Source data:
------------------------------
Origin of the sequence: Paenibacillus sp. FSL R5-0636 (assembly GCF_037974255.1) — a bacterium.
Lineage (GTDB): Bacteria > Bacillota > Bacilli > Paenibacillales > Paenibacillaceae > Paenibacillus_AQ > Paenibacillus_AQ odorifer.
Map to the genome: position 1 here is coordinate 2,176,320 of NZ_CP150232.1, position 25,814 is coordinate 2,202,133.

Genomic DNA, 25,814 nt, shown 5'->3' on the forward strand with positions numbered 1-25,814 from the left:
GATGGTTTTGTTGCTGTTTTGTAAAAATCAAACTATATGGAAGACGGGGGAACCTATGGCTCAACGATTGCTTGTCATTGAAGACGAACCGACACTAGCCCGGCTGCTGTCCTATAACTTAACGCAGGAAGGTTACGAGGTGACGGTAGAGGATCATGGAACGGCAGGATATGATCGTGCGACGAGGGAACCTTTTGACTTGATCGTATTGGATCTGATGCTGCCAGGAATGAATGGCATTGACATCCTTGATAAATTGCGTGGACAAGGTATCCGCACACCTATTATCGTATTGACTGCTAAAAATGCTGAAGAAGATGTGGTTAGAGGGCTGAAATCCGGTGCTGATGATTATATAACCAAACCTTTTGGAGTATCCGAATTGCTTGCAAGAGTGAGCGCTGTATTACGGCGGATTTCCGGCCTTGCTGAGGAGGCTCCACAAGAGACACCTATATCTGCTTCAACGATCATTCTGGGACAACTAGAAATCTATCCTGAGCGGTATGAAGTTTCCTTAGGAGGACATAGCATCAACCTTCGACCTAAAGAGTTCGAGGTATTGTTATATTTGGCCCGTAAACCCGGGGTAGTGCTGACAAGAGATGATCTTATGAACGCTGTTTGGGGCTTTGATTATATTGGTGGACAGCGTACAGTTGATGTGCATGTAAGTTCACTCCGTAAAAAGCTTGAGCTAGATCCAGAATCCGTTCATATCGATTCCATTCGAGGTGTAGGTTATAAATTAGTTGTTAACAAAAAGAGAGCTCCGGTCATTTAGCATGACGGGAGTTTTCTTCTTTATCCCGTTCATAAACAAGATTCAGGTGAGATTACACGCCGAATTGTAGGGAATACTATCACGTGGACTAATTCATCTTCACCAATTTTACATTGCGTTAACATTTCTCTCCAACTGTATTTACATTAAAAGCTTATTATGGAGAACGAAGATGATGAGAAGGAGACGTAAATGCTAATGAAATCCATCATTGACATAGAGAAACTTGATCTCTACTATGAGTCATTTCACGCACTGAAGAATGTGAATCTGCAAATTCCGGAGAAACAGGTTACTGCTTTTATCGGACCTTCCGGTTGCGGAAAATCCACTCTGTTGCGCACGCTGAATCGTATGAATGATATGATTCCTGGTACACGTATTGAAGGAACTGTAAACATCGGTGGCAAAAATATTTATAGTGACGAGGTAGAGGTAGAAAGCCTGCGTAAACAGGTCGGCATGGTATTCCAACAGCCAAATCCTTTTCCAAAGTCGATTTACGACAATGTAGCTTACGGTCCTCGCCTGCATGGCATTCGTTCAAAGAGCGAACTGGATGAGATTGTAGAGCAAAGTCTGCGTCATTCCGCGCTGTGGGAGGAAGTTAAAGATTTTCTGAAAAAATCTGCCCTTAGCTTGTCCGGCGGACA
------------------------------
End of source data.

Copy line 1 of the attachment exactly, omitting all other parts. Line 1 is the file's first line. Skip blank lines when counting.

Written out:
Origin of the sequence: Paenibacillus sp. FSL R5-0636 (assembly GCF_037974255.1) — a bacterium.